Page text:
Wired magazine has an interesting story about how manager Mark Martinez at Southern California Edison (SCE) got customers to reduce energy consumption by giving them Ambient Orbs. They’re small spheres that change colors in response to changing streams of data — first marketed to monitor the stock market (blue is good, red is panic). But Martinez configured the orbs to respond to data about electric rates for SCE customers. Normally the orbs emit a green glow, but when recipients see their orbs flashing red, they know it’s a good time to power down where possible (e.g., adjust the thermostat, turn off excess lights).
It’s an elegant way to make energy consumption visible. Without information overload. It’s in your peripheral vision. As the Wired article points out:
[T]he glowing sphere was less annoying and more persistent than a text alert. “It’s nonintrusive,” [Martinez] says. “It has a relatively benign effect. But when you suddenly see your ball flashing red, you notice.”
There’s already solid evidence that feedback mechanisms can change eco-behavior. Think about how hybrid-car owners become obsessed with the dashboard display showing an on-the-fly calculation of gas mileage. The result? They change the way they drive, specifically trying to maximize mileage. It becomes a game, an enjoyable challenge, complete with quantifiable personal bests.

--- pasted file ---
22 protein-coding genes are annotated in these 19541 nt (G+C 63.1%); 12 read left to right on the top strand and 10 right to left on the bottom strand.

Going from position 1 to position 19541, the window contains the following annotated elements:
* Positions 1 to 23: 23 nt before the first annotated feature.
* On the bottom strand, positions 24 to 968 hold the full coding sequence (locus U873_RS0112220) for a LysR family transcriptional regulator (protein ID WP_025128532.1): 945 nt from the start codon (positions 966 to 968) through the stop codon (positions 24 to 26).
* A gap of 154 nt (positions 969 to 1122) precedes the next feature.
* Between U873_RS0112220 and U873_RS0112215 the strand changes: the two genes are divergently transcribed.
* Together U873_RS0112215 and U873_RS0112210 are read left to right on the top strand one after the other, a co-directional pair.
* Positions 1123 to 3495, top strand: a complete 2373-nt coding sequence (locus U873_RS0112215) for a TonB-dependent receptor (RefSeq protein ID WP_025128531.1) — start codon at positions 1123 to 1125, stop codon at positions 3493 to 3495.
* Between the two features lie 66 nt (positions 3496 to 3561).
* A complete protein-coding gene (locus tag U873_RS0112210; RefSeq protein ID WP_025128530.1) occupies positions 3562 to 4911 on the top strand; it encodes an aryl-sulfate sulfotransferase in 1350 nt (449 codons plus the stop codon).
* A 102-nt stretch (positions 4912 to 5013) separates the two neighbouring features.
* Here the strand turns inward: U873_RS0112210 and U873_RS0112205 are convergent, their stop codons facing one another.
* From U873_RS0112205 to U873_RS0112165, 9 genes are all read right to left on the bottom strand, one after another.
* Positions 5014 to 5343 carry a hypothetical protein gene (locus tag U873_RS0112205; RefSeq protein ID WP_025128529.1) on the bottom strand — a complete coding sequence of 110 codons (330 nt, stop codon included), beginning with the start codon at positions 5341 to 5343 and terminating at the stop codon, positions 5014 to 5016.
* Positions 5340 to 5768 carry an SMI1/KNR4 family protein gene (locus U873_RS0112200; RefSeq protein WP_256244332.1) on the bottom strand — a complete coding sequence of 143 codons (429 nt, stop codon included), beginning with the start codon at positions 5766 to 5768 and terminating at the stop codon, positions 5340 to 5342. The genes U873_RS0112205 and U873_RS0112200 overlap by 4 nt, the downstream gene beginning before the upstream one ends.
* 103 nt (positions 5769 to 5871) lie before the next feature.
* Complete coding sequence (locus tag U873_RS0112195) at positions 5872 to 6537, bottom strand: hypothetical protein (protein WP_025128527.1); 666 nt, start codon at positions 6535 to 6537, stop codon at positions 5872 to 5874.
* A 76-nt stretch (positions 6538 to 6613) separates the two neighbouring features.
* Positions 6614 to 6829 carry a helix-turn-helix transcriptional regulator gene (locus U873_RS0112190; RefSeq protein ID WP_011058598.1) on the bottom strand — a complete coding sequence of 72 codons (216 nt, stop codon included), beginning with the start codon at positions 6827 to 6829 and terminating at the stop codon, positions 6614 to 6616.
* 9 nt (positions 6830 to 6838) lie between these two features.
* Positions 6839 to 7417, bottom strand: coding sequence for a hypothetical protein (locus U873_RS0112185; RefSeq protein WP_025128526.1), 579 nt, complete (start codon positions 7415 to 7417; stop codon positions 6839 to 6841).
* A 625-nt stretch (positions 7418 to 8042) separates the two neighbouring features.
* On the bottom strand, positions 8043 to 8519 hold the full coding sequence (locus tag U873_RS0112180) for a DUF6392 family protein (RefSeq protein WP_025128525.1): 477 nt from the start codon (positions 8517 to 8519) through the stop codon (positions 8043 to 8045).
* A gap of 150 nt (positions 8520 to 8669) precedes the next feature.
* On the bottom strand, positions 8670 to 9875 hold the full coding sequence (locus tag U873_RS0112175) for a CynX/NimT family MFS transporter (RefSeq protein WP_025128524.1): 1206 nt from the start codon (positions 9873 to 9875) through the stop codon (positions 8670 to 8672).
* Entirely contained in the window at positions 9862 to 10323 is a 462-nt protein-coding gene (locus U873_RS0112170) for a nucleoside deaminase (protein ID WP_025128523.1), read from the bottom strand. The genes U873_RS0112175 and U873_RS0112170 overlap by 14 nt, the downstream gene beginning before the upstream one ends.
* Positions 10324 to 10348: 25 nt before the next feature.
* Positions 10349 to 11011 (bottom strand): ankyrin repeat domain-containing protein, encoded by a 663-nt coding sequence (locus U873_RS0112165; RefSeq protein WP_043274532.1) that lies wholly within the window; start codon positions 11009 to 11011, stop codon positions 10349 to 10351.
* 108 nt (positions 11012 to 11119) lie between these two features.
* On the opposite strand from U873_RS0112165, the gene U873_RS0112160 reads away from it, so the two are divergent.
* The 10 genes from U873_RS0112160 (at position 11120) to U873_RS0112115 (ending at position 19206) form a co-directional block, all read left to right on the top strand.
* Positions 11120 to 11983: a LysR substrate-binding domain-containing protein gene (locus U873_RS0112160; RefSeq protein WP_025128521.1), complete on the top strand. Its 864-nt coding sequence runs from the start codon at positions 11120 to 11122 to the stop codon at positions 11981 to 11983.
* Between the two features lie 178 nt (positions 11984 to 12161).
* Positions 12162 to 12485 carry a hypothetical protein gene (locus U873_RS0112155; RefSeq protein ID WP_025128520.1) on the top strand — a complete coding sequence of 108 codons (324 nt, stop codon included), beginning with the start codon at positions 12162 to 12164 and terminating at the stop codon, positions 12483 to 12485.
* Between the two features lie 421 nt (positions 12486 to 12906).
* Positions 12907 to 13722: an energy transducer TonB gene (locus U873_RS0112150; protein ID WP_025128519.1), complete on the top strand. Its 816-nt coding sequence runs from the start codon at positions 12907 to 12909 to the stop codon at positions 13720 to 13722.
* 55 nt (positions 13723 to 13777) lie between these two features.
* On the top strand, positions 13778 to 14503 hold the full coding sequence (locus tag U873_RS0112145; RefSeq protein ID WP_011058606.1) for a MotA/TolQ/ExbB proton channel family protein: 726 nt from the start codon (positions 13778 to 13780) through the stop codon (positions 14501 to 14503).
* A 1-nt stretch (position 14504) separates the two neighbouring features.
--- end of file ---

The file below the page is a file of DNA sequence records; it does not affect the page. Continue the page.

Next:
Here’s an even wilder idea: How about making our energy use visible to everyone? Imagine if your daily consumption were part of your Facebook page — and broadcast to your friends by RSS feed. That would trigger what Ambient Devices CEO David Rose calls the sentinel effect: You’d work harder to conserve so you don’t look like a jackass in front of your peers.
This isn’t as far-fetched as it sounds. The design firm DIY Kyoto (as in Kyoto Protocol) recently began selling a device called the Wattson, which not only shows your energy usage but can also transmit the data to a Web site, letting you compare yourself with other Wattson users worldwide.
Imagine energy orbs glowing on desktops all over the world. It could make a difference.